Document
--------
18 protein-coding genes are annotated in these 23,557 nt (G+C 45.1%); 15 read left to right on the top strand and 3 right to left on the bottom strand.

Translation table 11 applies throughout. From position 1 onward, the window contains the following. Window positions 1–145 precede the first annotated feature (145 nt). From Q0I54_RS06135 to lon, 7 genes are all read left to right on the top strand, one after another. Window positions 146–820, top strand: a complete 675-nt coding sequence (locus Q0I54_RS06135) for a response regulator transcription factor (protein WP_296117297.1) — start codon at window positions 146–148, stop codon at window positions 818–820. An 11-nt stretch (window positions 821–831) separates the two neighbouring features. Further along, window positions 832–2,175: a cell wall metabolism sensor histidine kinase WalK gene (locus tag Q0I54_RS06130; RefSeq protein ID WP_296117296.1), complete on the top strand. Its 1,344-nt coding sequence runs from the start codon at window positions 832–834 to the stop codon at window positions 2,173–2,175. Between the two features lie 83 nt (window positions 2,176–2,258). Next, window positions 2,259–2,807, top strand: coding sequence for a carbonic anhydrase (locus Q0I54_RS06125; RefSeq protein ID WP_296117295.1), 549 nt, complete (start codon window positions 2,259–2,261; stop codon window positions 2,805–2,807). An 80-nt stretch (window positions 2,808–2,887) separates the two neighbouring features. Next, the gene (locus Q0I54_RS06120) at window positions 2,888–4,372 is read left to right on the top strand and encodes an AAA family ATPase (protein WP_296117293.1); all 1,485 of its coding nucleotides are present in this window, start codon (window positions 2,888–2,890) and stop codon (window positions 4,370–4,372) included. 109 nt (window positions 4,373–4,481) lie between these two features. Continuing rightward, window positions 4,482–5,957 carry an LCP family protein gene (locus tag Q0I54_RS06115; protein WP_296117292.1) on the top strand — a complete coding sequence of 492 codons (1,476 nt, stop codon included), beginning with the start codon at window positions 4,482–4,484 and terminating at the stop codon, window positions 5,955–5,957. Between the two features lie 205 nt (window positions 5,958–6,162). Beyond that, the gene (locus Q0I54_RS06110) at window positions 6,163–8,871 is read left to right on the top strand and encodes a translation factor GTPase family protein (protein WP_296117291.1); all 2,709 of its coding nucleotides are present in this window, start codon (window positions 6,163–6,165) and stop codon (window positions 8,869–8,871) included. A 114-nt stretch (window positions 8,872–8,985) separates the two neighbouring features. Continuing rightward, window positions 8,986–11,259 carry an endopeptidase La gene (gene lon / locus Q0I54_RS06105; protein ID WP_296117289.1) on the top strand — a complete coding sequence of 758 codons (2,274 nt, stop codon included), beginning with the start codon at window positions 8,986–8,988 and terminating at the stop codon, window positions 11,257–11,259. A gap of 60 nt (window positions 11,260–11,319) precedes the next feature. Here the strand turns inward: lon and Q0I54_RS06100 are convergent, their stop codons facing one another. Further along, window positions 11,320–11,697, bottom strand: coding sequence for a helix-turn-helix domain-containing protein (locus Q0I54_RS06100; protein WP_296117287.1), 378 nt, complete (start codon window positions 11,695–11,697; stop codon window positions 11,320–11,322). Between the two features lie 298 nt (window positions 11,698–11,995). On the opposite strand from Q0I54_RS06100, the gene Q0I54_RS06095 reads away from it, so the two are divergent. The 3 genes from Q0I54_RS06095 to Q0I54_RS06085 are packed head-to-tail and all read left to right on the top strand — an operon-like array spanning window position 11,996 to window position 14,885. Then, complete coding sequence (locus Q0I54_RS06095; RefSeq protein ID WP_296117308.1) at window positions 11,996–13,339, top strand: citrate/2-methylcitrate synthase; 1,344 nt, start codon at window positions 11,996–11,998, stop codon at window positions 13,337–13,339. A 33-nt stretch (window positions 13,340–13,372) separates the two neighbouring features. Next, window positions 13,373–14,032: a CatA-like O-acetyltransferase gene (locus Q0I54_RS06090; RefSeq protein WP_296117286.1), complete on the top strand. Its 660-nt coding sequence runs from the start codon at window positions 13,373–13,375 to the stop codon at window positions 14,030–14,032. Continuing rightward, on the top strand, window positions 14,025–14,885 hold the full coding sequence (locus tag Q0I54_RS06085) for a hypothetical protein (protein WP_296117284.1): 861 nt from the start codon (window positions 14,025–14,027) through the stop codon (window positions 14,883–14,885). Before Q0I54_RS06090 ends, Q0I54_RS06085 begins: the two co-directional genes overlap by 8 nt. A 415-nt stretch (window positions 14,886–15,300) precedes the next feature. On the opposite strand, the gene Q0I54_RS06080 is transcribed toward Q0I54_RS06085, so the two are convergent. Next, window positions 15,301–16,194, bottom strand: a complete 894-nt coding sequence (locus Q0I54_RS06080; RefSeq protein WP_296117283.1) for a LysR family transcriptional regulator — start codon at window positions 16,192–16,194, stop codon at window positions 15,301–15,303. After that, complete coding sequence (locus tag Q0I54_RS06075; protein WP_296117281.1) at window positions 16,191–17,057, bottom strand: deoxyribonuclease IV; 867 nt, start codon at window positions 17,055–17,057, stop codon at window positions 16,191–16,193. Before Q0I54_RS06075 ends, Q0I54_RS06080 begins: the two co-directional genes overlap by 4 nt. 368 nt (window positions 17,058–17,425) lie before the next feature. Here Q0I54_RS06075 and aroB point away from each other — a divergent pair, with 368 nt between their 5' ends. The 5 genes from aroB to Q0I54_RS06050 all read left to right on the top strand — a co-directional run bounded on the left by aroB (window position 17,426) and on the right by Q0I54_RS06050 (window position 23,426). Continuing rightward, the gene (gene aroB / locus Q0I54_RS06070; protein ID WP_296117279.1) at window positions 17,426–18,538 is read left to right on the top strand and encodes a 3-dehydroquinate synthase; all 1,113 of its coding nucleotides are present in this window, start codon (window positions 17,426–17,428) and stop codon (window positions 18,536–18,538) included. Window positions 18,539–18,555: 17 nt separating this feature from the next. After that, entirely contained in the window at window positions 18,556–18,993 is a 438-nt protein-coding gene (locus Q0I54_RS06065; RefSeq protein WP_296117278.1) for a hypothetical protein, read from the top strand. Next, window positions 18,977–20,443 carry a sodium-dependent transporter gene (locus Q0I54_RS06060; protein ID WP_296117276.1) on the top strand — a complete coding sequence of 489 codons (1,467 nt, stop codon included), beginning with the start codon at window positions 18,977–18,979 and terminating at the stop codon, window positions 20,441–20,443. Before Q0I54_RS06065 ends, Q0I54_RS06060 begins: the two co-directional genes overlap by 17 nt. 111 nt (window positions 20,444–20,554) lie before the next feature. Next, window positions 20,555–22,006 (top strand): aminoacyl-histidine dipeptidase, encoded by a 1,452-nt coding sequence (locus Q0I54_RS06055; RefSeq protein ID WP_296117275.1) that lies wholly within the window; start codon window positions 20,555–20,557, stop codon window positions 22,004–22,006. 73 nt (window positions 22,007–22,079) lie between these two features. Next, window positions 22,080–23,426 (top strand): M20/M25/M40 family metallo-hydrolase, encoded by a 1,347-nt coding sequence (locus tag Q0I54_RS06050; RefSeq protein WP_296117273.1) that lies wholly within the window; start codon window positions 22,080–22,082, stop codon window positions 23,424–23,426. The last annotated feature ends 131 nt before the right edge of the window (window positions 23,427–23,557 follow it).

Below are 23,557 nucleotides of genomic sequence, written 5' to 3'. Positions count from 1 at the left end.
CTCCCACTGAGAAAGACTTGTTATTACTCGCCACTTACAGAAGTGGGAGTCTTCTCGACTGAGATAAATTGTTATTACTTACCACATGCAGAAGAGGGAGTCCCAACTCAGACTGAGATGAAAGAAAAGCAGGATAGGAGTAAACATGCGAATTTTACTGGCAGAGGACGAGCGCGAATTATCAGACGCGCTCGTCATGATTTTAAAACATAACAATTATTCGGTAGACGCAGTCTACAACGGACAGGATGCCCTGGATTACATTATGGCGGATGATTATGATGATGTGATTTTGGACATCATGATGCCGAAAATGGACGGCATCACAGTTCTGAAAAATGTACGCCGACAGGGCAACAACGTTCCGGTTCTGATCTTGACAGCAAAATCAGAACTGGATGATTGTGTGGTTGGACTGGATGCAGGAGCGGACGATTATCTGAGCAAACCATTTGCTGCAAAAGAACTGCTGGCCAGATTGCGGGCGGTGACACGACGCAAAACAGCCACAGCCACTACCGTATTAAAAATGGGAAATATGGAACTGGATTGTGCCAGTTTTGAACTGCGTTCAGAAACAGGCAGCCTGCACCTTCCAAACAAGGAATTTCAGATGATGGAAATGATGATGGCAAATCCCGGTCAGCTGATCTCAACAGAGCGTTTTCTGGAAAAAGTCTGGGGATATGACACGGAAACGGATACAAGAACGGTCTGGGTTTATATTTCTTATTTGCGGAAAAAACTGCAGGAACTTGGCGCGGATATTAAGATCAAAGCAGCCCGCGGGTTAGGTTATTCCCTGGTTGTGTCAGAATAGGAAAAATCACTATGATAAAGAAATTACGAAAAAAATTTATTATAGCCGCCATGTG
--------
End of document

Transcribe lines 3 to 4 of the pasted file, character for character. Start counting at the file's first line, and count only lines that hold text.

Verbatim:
Below are 23,557 nucleotides of genomic sequence, written 5' to 3'. Positions count from 1 at the left end.
CTCCCACTGAGAAAGACTTGTTATTACTCGCCACTTACAGAAGTGGGAGTCTTCTCGACTGAGATAAATTGTTATTACTTACCACATGCAGAAGAGGGAGTCCCAACTCAGACTGAGATGAAAGAAAAGCAGGATAGGAGTAAACATGCGAATTTTACTGGCAGAGGACGAGCGCGAATTATCAGACGCGCTCGTCATGATTTTAAAACATAACAATTATTCGGTAGACGCAGTCTACAACGGACAGGATGCCCTGGATTACATTATGGCGGATGATTATGATGATGTGATTTTGGACATCATGATGCCGAAAATGGACGGCATCACAGTTCTGAAAAATGTACGCCGACAGGGCAACAACGTTCCGGTTCTGATCTTGACAGCAAAATCAGAACTGGATGATTGTGTGGTTGGACTGGATGCAGGAGCGGACGATTATCTGAGCAAACCATTTGCTGCAAAAGAACTGCTGGCCAGATTGCGGGCGGTGACACGACGCAAAACAGCCACAGCCACTACCGTATTAAAAATGGGAAATATGGAACTGGATTGTGCCAGTTTTGAACTGCGTTCAGAAACAGGCAGCCTGCACCTTCCAAACAAGGAATTTCAGATGATGGAAATGATGATGGCAAATCCCGGTCAGCTGATCTCAACAGAGCGTTTTCTGGAAAAAGTCTGGGGATATGACACGGAAACGGATACAAGAACGGTCTGGGTTTATATTTCTTATTTGCGGAAAAAACTGCAGGAACTTGGCGCGGATATTAAGATCAAAGCAGCCCGCGGGTTAGGTTATTCCCTGGTTGTGTCAGAATAGGAAAAATCACTATGATAAAGAAATTACGAAAAAAATTTATTATAGCCGCCATGTG